Emerging Technologies in Warp Knitting
Warp knitting is a process in which the yarn is knitted up wards instead of a single row, following the adjacent columns known as wales. In warp knitting the total number of individual yarns is equal to the total stitches in a row. Warp knitting is done only by a machine, not by hand.
Warp knitting comprises many kinds of fabrics, such as raschel knits, tricot, and milanese knits. Tricot is usually used in lingerie making. Milanese is firmer, stable, smoother and costly than tricot, so it is utilized in high-end lingerie. Raschel knits are not so stretchable and are usually bulky, so they are normally used in making unlined material like jackets, coats, dresses and straight skirts.
History of warp knitting
Two names, William Lee and Karl Mayer are considerably related with the commencement of warp knitting. In 1589 William Lee applied for patent of his first machine for making knitted articles, in that way he laid the foundations for mechanical manufacturing and making the technical base to develop warp knitting technology.
In 1947, the insightful entrepreneur and mechanic, Karl Mayer showed off first warp knitting loom. The FM 48 was compiled two guide bars, and with bearded needles, attained a speed of 200 rpm. It marked the starting of technical era in pioneering leaps in the field of warp knitting.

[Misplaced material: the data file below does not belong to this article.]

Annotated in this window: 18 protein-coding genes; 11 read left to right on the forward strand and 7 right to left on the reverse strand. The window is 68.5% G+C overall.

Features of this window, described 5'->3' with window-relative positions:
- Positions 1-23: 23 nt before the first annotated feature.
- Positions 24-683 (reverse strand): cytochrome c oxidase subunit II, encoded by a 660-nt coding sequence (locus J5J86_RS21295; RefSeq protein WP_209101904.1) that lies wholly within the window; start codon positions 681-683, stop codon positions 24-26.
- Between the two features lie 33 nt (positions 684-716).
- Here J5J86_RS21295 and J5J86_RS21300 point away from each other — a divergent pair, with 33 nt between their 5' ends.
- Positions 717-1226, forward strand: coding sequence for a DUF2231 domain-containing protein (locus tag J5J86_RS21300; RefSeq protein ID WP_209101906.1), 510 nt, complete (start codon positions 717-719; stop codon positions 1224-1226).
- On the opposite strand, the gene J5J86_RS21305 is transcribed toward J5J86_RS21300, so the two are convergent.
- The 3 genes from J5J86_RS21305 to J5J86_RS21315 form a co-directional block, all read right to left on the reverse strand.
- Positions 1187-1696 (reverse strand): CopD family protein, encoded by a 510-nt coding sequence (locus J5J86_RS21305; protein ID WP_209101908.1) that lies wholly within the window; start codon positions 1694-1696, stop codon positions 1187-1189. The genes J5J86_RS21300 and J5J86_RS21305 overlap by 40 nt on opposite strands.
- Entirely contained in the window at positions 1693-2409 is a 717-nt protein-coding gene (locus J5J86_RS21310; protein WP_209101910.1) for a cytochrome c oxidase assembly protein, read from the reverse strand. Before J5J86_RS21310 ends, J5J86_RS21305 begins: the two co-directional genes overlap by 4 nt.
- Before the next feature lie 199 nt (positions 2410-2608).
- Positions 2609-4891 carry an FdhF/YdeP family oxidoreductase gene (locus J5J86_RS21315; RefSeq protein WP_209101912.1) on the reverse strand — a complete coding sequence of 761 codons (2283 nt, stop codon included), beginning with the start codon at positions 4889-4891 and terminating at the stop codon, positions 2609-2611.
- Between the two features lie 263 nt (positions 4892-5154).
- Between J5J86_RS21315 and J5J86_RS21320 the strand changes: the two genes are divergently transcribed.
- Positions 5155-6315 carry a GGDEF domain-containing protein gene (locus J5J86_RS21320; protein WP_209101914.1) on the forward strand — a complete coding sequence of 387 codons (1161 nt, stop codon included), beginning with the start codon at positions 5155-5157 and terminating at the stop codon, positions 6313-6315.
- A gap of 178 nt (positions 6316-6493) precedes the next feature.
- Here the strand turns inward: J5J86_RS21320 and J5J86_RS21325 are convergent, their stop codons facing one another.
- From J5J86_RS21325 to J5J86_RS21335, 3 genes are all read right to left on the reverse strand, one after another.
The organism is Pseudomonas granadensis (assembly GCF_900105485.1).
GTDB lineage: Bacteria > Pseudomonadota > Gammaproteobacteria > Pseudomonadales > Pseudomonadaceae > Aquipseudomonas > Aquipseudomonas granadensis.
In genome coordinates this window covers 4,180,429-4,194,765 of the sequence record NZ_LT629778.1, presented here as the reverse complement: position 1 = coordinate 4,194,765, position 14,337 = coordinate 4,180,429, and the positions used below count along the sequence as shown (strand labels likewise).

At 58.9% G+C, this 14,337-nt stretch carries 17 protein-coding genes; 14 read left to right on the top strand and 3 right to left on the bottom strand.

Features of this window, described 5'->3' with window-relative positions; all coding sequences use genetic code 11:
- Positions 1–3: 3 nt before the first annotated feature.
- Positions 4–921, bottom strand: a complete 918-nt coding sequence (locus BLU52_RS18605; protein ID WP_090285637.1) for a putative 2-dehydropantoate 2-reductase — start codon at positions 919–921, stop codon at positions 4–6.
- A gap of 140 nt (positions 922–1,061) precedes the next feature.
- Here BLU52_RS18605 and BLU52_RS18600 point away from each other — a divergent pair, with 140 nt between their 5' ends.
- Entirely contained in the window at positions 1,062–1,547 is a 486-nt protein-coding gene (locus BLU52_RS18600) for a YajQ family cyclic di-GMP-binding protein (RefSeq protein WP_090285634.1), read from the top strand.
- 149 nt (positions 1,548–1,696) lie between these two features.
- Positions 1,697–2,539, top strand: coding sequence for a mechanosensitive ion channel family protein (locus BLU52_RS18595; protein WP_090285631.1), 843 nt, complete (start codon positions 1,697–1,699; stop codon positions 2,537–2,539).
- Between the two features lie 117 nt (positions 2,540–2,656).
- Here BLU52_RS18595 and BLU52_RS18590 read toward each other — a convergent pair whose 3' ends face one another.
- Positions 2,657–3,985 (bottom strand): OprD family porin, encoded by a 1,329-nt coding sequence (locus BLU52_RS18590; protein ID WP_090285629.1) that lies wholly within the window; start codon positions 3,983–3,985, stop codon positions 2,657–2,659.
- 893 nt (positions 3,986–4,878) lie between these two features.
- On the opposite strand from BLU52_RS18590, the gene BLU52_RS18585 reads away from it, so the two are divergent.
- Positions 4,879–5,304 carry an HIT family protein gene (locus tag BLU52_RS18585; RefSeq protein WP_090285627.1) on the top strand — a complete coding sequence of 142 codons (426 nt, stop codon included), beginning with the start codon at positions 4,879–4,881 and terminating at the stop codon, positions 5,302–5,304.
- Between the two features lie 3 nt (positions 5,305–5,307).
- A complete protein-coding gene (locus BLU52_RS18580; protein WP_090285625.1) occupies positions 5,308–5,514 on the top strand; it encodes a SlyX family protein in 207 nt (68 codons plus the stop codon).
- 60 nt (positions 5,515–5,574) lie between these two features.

Karl Mayer, in 1953 launched his company's first raschel loom into the factories. These warp knitting machines was working with upto four guide bars, used a four-roll take up system to allow fabric beams alterations without stopping the machine. It had a pattern-box with pattern discs or chain elements. The technology of these high-performing warp knitting machines were enhanced from one generation to the other, considering to improvise the product technology, equipping for added facilities like blind lap tools for producing knitted plisse, or sinkers with two pieces, and easily movable sinkers or pattern pressers.
The market witnessed inventions of new machines in the year 1954, the first elastic raschel machine and first tulle raschel knitting machine. In 1955 'Super Garant' series marked its name on the market. 1956 saw the first warp knitted lace machine, featuring 12 guide bars. First curtain raschel machine was introduced in 1958 and first carpet raschel machine in 1959. The success story continued in 1967 with a launch of the first fall plate multibar raschel machine and jacquard raschel machine weft insertion, along with other series. Following gradual developments led more diversity into the product range of lace raschel machines. A significant move in this process was the execution of the jacquard theory in warp knitting.
The lace raschel machines were working with nearly 57 guide bars by the year 1981. This series was first ever set with an electronic control system. In the starting of 80s, the summator, an electromechanical pattern guide bar control was introduced. The summator included slide elements, featuring defined curves on the end surfaces. Now, a pattern control computer conquest the work of supervising the pattern guide bars.